Reviews in Fish Biology and Fisheries

, Volume 25, Issue 3, pp 485–502 | Cite as

Misidentification of bluefin tuna larvae: a call for caution and taxonomic reform

  • Gregory Neils Puncher
  • Francisco Alemany
  • Haritz Arrizabalaga
  • Alessia Cariani
  • Fausto Tinti


The international effort to prevent the collapse of Atlantic bluefin tuna (BFT, Thunnus thynnus, Scombridae) stocks exemplifies the challenges associated with modern marine resource conservation. Rampant mismanagement, under-reporting and illegal, unreported and unregulated fishing led to decades of over-exploitation in the BFT fishery. Surveys of larval abundance in the Gulf of Mexico and the Mediterranean Sea have been used as a proxy for both spawning biomass and recruitment by researchers working to improve estimates of stock abundance. Recent genetic barcoding studies have revealed that species identification errors are common among larvae surveys that use morphology-based taxonomy alone. Misidentification of larvae can lead to uncertainty about the spatial distribution of a species, confusion over life history traits and population dynamics, and potentially disguise the collapse or recovery of localized spawning sites. In an effort to identify the source of these errors, we review several weaknesses in modern morphology-based taxonomy including demographic decline of expert taxonomists, flawed identification keys, reluctance of the taxonomic community to embrace advances in digital communications and a general scarcity of modern user-friendly materials. Recent advances in molecular techniques useful for specimen identification and population studies are discussed at length. We advocate a more constructive integration of morphology-based taxonomy and barcoding in order to add confidence to larval surveys and to strengthen associated fisheries management.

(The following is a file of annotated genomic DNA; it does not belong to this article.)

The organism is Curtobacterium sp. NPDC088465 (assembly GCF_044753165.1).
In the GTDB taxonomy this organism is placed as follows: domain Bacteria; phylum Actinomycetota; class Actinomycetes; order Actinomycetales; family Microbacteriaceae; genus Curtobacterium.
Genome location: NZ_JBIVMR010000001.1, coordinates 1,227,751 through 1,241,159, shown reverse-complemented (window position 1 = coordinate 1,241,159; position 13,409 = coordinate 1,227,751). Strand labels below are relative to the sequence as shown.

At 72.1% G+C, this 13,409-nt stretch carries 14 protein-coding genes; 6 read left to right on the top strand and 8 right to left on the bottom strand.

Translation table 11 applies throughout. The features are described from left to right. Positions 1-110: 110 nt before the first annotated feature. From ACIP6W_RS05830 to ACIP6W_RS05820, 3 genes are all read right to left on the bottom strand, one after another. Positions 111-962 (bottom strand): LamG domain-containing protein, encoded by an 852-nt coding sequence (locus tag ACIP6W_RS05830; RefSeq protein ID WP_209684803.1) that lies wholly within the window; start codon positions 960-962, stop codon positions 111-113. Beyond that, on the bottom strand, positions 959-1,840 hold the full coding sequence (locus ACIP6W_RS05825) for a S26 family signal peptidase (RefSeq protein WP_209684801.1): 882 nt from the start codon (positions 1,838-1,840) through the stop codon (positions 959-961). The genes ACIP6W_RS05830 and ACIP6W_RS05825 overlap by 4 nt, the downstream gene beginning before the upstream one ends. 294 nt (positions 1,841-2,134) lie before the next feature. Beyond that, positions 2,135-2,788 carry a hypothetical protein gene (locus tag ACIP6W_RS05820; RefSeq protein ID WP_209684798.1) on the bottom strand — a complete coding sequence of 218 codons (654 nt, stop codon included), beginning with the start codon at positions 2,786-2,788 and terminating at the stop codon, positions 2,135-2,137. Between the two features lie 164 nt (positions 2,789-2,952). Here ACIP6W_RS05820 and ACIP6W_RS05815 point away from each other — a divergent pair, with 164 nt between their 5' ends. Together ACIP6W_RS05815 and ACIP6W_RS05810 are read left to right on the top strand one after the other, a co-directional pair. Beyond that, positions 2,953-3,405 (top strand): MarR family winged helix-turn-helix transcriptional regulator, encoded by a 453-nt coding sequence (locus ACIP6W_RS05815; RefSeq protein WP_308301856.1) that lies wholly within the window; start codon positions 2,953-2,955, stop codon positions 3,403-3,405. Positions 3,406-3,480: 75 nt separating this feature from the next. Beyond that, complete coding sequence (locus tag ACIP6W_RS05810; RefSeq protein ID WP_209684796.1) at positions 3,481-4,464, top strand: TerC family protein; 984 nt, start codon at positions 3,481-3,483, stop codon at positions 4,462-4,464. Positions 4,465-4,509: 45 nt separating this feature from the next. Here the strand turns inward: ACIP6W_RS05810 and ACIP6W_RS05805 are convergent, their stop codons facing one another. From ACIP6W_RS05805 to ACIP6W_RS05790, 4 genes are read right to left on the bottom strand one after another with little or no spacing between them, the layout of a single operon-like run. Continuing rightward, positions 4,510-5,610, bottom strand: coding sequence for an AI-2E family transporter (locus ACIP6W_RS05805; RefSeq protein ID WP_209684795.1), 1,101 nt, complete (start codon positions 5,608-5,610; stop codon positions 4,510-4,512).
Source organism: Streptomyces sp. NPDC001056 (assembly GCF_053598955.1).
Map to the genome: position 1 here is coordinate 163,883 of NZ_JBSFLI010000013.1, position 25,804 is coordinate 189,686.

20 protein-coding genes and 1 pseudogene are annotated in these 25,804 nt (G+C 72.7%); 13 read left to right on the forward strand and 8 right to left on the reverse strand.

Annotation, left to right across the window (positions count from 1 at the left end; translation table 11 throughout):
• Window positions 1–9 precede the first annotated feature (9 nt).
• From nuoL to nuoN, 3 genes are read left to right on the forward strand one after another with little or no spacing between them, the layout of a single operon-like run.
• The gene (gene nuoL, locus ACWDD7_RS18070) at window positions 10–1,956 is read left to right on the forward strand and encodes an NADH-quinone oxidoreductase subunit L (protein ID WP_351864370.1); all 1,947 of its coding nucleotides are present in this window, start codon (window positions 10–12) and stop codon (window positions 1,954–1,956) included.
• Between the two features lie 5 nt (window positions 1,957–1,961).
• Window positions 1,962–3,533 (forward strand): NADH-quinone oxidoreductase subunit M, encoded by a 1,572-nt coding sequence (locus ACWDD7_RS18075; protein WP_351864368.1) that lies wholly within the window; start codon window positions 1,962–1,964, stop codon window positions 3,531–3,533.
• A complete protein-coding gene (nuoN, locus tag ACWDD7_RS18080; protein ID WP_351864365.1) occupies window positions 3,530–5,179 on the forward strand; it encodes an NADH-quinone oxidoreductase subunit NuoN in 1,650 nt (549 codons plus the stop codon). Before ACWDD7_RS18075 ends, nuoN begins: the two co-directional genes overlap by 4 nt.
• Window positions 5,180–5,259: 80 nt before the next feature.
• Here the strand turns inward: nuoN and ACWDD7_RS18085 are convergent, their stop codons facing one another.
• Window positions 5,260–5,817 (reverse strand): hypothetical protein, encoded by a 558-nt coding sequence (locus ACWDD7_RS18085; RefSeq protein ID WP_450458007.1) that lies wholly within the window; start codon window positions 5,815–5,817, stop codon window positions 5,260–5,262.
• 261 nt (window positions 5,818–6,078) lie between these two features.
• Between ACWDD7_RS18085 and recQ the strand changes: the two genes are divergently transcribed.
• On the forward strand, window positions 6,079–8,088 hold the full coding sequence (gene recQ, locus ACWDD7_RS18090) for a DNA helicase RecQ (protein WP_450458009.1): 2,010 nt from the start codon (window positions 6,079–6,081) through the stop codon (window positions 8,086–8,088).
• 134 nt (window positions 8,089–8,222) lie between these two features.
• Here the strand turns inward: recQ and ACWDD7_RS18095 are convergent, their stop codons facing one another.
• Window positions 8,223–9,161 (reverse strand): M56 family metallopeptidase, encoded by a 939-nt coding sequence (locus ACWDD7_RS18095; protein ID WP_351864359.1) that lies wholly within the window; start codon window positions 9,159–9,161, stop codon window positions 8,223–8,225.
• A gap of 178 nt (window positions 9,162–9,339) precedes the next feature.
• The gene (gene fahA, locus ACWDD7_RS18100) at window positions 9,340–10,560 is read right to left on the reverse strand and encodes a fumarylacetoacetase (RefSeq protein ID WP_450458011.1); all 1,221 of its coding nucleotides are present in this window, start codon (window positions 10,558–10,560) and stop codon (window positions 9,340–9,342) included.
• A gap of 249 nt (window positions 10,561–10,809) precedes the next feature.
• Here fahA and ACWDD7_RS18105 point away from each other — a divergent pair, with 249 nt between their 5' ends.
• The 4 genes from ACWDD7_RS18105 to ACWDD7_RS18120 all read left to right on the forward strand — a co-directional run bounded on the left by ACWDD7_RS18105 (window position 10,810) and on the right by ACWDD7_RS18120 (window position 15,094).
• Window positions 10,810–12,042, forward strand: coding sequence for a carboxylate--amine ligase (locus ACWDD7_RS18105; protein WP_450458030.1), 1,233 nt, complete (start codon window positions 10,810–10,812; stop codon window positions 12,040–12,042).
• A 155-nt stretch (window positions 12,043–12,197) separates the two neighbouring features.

Bluefin tuna Fish larvae Barcoding Misidentification Taxonomy Fisheries 



This work was co-funded by the MARES Joint Doctorate programme selected under Erasmus Mundus and coordinated by Ghent University (FPA 2011-0016). Many thanks to Antonio Di Natale, Jerry Scott, John Lamkin and Edorta Aranguena for helping to assemble the various tuna taxonomic keys. Thanks are also due to the IEO researchers in charge of the tuna rearing experiments at the IEO facilities in Mazarrón, F. de la Gándara, A. Ortega and P. Reglero, for providing the images of BFT larvae. Finally, we thank the three anonymous reviewers for their detailed and helpful suggestions.


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Copyright information

© Springer International Publishing Switzerland 2015

Authors and Affiliations

  • Gregory Neils Puncher
    • 1
    • 2
  • Francisco Alemany
    • 3
  • Haritz Arrizabalaga
    • 4
  • Alessia Cariani
    • 1
  • Fausto Tinti
    • 1
  1. 1.Department of Biological, Geological and Environmental Sciences/Laboratory of Genetics and Genomics of Marine Resources and Environment (GenoDREAM)University of BolognaRavennaItaly
  2. 2.Department of Marine BiologyGhent UniversityGhentBelgium
  3. 3.Instituto Español de OceanografíaCentro Oceanográfico de BalearesPalmaSpain
  4. 4.AZTI TecnaliaMarine Research DivisionHerrera Kaia, PasaiaSpain

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